…quite an extensive selection of primary materials: both digitally reproduced (i.e. typed out on the website in easy-to-read format) as well as scans of the originals.
Archive for April, 2008
Archeologists say an ancient Greek tomb thought to belong to Alexander the Great’s father is actually that of Alexander’s half brother. Recent studies show that the artifacts found in the tomb are a generation more recent than previously thought, said Eugene N. Borza, professor emeritus of ancient history at Pennsylvania State University. Archeologists say the iron helmet, ceremonial shield and silver crown belonged to Alexander the Great himself but were then claimed by his half brother after his death. via World History Blog.
Read the original article here.
Olivier Vietti-Teppa (Swiss daredevil), 36, jumped using a parachute based on sketches made by Da Vinci in 1485.
He said after the jump in Payerne, near Geneva: “It worked perfectly. I was unable to steer it, but I just glided gracefully to the ground.
Read the whole article here.
The Bowery Boys have a very specific history related podcast. All the subjects they talk about have something to do with New York City. Today they covered Riker’s Island, the famous prison island in New York.
What do Salvador Dali, John Jacob Astor, Peter Stuyvesant, the Civil War, and a big pile of trash have to do with the world’s biggest penal colony? We connect the dots in this history of Rikers Island.
Listen to the episode at their website The Bowery Boys | New York City History
Earth Day is, without a doubt, the youngest holiday that’s so widely accepted. The term hadn’t even been invented until 1969, when it was announced there was going to be one in 1970.
A creation of Senator Gaylord Nelson, it was designed to become a grassroots movement that would highlight the needs of the planet.
Read the rest of this article at: Environmental Graffiti
Russia’s Catherine the Great looks on whilst husband Peter plays with toy soldiers….
Peter was a young barbarian with the manners of an unlicked cub… he was of a temper alternately violent and sulky, addicted to practical jokes in a society of ladies, spent most of his time in playing at soldiers with his valets, and a good deal of the rest of it playing with dolls and toys.
Extremely interesting read on the life and times of Catherine the Great and Peter. You can find the rest of this article at History House.
Step in the way back machine with me to read about baseball’s first World Series Hero Deacon Phillippi…
Baseball pitcher Charles Louis (“Deacon”) Phillippi, of Rural Retreat VA, was drafted into the National League by Louisville in 1898, and began his baseball career with that team on April 21, 1899. On May 29, 1899 he pitched a no-hitter against the Giants in only his seventh major league game. In 1900, he moved to the Pittsburgh Pirates, where he spent the rest of his baseball career, through his final game on August 13, 1911.
Read the rest of this article at Appalachian History: Stories, quotes and anecdotes.
Want more baseball history? Check out: Baseball History Podcast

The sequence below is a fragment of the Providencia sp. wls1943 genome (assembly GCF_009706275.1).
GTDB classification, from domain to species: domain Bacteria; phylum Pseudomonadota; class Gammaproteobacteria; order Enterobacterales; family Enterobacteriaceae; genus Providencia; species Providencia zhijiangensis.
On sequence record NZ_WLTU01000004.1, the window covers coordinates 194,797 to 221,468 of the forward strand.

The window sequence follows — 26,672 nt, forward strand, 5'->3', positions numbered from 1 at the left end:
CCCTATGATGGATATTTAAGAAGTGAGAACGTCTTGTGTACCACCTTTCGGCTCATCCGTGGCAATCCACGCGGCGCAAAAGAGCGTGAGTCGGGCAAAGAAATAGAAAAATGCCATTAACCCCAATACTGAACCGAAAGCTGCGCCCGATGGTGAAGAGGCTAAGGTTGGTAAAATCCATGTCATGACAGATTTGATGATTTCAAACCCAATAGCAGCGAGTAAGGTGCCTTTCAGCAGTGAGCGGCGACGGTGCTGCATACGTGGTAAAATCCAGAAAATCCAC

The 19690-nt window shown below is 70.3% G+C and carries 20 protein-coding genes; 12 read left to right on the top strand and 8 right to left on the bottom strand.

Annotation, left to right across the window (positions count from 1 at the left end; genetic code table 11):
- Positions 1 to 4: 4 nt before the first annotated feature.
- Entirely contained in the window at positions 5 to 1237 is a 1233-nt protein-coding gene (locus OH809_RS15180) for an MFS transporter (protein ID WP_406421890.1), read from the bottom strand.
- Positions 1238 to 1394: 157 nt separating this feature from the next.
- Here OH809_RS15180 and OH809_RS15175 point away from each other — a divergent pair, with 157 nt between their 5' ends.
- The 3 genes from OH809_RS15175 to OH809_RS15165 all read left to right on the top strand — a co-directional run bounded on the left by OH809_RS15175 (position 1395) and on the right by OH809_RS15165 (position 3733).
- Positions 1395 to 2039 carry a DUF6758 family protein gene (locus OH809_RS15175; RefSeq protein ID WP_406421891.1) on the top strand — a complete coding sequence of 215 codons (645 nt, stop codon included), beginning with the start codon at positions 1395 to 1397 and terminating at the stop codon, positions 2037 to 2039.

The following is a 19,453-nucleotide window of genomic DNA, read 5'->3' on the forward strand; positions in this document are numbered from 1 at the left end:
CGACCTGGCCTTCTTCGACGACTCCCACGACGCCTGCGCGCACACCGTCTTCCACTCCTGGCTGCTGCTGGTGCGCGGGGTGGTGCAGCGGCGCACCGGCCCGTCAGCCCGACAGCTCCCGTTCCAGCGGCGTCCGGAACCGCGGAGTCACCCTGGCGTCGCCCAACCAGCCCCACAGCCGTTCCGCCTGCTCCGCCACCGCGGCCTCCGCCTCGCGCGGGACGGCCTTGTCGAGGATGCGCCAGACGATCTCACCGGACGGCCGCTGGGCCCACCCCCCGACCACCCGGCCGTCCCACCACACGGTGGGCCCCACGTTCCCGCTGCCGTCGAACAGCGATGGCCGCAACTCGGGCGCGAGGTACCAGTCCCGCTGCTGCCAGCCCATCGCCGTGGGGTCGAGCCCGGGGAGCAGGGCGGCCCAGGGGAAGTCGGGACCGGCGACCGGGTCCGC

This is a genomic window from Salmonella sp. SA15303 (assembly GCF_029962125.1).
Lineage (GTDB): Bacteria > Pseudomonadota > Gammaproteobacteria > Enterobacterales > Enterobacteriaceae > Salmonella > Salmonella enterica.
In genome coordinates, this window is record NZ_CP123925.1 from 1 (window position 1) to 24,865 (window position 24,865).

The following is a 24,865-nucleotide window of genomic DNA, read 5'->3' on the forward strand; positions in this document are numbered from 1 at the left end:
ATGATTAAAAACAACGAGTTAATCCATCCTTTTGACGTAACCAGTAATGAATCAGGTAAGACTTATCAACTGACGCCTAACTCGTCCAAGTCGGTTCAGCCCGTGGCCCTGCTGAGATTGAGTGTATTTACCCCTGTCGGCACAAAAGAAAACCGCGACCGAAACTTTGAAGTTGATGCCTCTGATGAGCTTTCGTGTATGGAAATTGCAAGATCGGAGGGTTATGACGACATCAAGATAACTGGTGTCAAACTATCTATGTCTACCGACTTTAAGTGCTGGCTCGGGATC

China’s terracotta army… was entirely covered with beaten egg when it was constructed, according to German and Italian chemists who have analyzed samples from several of the figurines. According to the research team, the egg served as a binder for colorful paints, which went over a layer of lacquer.
Read the whole article at Discovery News..Want to see the terracotta army, but can’t get to China? Well, you may be in luck because:
Museum of the Terracotta Army and Horses and the Cultural Relics Bureau of Shaanxi Province in Xi’an, China will be on display stateside at the following venues:
- Bowers Museum of Cultural Art, Santa Ana, CA, USA (May 18-October 12, 2008);
- High Museum of Art, Atlanta, GA, USA (November 15, 2008-April 26, 2009);
- Houston Museum of Natural Science, TX, USA (May 18-September 25, 2009); and
- National Geographic Museum, Washington, D.C., USA (November 19, 2009-March 31, 2010)
On 18 April 1968, the bridge was sold to the American entrepreneur Robert P. McCulloch of McCulloch Oil for US$2,460,000.
As the bridge was disassembled, each piece was numbered to aid reassembly and those markings can still be seen today. The bridge was reconstructed at Lake Havasu City, Arizona and re-dedicated on October 10, 1971. The reconstruction of Rennie’s London Bridge spans a man-made canal that leads from Lake Havasu to Thomson Bay, and forms the centerpiece of a theme park in English style, complete with mock-Tudor shopping mall. Rennie’s London Bridge has become Arizona’s second-biggest tourist attraction, after the Grand Canyon.
The version of London Bridge that was rebuilt at Lake Havasu consists of a concrete frame with stones from the Old London Bridge used as cladding. Not all of the bridge was transported to America, as some was kept behind in lieu of tax duties. The remaining stone was left at Merrivale Quarry on Dartmoor in Devon, so a large part of Rennie’s bridge never left the UK. When Merrivale Quarry was abandoned and flooded in 2003, some of the remaining stones were sold in an online auction.